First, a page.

The Nick interceptor had the same Cannons as the faster Dinah had on theirs but in reverse, which was unsuccessful. Too bad the Ki 46 didn't just followed what worked on the Ki 45 so well.
Hiroyuki Takeuchi, e-mail, 23.03.2012 10:40
Although the Schräge Musik, and the Japanese oblique cannons share the concept, it seems to have been born out of necessity to fight against the tough US bombers and unrelated to each other in origin.
PeoriaGuy, e-mail, 16.12.2011 07:33
I wish that someone still made this model. I have built Nichimo models before and their quality was very good, especially considering it was 25 years ago the last one was made! Will be looking for this model. Gotta have it-it was a good plane, just lesser known one.
Angela, 20.06.2011 10:52
All the pilots in the squadron wanted to fly it but the powers that be refused permission. I did take a couple of pictures of it. There were also a couple of Bettys on the strip but they were damaged beyond repair.
Ken K., e-mail, 14.04.2011 23:38
Neat plane. I find it particularly interesting that the night fighter variant employed the German jazz music concept, the upward angled guns for use against bombers.
Ian, e-mail, 08.10.2010 23:51
Paul, I agree with you on that. The majority of Japanese planes do look very similar at first glance. They seem to be one of the least documented too. This site is a treasure trove of info for aircraft anoraks like me.
paul scott, e-mail, 10.09.2009 23:41
If it's not considered a joke, a lot of Japanese aircraft do look the same, however, on closer inspection, they are all unique. This one was a neat little 'plane too!
Mick Dunne, e-mail, 23.11.2008 08:21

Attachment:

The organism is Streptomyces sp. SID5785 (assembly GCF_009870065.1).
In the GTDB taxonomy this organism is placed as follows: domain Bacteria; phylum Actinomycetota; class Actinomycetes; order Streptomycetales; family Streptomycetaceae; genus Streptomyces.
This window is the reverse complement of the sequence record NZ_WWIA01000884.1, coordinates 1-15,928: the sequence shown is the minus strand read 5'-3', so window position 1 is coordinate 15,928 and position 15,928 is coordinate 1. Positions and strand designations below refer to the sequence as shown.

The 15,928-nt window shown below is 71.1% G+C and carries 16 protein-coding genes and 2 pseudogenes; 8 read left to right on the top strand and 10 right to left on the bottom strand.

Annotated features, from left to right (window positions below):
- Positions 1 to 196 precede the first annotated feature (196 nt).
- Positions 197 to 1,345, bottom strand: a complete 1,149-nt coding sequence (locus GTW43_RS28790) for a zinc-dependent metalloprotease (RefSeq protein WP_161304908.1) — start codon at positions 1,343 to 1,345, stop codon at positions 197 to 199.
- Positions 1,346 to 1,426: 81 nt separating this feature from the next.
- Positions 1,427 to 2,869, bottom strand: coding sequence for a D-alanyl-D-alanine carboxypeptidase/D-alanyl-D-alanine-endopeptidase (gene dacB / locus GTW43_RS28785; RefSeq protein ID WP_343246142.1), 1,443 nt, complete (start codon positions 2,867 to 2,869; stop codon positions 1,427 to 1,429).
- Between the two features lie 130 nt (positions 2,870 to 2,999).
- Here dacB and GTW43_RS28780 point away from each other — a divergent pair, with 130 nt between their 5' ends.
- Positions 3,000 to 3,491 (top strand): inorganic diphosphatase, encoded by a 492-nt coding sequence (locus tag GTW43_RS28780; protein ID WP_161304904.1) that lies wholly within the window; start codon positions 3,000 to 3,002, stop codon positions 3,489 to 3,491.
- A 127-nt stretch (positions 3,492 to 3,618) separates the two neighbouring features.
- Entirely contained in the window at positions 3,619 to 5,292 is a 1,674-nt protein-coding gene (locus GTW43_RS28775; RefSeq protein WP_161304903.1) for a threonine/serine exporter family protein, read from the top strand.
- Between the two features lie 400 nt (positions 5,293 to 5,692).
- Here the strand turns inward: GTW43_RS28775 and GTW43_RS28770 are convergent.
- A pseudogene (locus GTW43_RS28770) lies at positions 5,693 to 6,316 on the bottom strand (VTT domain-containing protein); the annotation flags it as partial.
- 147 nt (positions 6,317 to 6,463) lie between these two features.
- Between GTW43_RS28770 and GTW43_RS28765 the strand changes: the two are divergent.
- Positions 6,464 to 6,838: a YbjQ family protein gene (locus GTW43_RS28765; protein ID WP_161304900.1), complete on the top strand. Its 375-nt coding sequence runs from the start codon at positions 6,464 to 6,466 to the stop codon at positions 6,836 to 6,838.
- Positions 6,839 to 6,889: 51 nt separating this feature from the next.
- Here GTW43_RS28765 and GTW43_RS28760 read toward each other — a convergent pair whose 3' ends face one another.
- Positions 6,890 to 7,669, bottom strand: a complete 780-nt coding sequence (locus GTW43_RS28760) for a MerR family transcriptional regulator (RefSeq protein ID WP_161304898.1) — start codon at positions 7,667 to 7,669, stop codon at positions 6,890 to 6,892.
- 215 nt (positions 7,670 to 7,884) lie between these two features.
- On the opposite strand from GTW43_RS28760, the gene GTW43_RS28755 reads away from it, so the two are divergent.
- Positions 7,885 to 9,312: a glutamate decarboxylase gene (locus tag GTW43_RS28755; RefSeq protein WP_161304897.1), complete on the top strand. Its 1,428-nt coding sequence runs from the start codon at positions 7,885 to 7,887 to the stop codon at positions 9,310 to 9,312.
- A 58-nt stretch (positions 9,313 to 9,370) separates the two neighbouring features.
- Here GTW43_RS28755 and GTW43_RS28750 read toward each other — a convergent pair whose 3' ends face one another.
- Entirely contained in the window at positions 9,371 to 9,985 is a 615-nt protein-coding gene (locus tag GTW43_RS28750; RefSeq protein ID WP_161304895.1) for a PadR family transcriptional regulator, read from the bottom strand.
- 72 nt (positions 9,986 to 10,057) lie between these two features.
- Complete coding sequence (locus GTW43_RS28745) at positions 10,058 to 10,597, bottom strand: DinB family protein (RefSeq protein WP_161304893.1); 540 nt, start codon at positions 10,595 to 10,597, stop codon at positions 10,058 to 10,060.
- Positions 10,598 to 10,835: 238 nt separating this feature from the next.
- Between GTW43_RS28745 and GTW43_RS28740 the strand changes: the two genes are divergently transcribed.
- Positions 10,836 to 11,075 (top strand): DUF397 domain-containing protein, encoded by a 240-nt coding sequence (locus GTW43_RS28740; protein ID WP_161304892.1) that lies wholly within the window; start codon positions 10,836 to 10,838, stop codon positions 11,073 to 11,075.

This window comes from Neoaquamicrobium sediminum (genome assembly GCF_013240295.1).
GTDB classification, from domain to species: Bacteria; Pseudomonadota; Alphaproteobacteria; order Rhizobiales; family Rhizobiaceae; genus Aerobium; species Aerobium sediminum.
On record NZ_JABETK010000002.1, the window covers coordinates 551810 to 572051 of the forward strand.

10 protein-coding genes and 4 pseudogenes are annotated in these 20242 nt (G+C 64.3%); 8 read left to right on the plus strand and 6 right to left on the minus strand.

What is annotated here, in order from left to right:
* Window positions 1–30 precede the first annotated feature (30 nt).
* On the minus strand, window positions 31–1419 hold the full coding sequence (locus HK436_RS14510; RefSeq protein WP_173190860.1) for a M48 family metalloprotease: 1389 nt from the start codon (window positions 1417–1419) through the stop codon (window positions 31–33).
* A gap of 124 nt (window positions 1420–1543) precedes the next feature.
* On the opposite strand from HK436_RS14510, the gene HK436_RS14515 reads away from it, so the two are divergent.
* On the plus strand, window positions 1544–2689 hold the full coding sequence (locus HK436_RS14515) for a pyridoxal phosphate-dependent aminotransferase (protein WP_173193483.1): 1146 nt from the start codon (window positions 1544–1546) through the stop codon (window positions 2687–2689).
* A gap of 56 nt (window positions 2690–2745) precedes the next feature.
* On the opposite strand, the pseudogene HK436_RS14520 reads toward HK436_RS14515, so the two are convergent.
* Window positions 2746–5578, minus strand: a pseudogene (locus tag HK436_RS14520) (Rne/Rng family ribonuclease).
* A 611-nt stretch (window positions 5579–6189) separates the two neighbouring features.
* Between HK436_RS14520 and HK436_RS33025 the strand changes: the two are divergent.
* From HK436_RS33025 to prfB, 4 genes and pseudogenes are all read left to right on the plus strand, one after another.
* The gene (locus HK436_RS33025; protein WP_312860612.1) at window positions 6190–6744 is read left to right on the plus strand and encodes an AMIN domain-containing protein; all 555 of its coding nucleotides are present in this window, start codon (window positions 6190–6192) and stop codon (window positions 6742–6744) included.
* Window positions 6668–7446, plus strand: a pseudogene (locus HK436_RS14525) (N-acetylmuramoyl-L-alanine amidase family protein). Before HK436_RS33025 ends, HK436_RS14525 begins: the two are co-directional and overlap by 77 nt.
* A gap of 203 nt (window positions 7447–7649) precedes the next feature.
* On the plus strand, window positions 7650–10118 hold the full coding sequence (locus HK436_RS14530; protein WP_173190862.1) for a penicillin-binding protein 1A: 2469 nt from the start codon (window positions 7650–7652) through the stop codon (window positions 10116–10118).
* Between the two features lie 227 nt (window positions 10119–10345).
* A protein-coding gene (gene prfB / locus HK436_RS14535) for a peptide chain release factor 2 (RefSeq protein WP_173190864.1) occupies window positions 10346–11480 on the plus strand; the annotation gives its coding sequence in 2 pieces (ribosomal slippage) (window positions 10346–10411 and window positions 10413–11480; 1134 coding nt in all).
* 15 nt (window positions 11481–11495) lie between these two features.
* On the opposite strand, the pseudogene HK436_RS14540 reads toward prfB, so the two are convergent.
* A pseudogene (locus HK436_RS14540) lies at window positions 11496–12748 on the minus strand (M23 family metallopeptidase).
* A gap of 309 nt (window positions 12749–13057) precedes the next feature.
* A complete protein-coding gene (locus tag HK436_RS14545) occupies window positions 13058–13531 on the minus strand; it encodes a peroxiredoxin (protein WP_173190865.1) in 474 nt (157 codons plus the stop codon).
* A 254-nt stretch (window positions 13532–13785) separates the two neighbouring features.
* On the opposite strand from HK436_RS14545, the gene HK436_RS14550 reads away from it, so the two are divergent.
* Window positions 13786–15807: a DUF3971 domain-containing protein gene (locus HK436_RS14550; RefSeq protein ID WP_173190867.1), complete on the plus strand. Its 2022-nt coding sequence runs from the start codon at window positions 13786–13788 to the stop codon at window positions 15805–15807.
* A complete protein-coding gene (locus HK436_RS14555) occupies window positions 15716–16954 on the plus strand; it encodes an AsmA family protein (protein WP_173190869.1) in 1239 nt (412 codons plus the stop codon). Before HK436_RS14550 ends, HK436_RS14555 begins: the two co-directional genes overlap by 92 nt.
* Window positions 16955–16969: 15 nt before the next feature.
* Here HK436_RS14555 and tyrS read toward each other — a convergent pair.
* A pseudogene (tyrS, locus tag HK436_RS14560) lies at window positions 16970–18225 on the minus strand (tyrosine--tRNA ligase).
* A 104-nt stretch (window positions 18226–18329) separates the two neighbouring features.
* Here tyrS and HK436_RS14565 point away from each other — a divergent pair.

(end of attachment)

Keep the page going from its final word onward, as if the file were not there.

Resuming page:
Incidentally, much is made of the performance of US aircraft vis a vis Japanese types during WWII... To put things into perspective, air combat is not the same thing as Pylon Racing! Anyone that ACTUALLY flew Corsairs and Hellcats against Japanese facilities in Japan and its occupied territories soon realised that even at attack speeds of 400mph, a bunch of Nicks and Tojos joining combat from all angles at 350mph caused a whole bunch of trouble for the attackers! Engagements could be measured in seconds!
Mick Dunne, e-mail, 23.11.2008 08:10
Interesting observations Carl! Pity you guys didn't get to fly one...I know some ex RAAF pilots that got to fly Tachikawa Ki54 Hickory comunications aircraft as Squadron Hacks. They LOVED the plane! Very reluctant to give them up...
Sgt.KAR98, 04.04.2008 03:48
This plane looks great as Bf-110,althought the Zerstorer looks to have more firepower and the Ki-45,more agility
Mick Dunne, e-mail, 29.12.2007 04:27
Interesting comment about the build quality of the Nick! Historians seem to love rubbishing this plane...in fact, it was a very good design, it was well built and used most capably by its pilots. In the end it was NUMBERS rather than fighting qualities that proved to be its nemesis!
wilfredo alvarado, e-mail, 23.12.2007 18:09
I am a Giant scale R/C freak, and I wopuld like to build one KI 45.
But I need three views with cutaway sections, whera can I find them?
Carl Michels, e-mail, 08.06.2007 18:09
I was a Navy pilot in WWII and first saw a Nick fighter in a hangar at NAS Alameda before I left for the Pacific area. My impression of the aircraft was that it was lovingly constructed and must have taken lots of personal handiwork in its construction. I compared it to an F6F which was hangared next to the Nick, which looked like it had been put together in a great hurry, which was true since we turned out thousands of them in a relatively short time. Later, I was able to see another Nick up close which was left on the strip in perfect condition on the island of Palawan in the Philippines. All the pilots in the squadron wanted to fly it but the powers that be refused permission. I did take a couple of pictures of it. There were also a couple of Bettys on the strip but they were damaged beyond repair.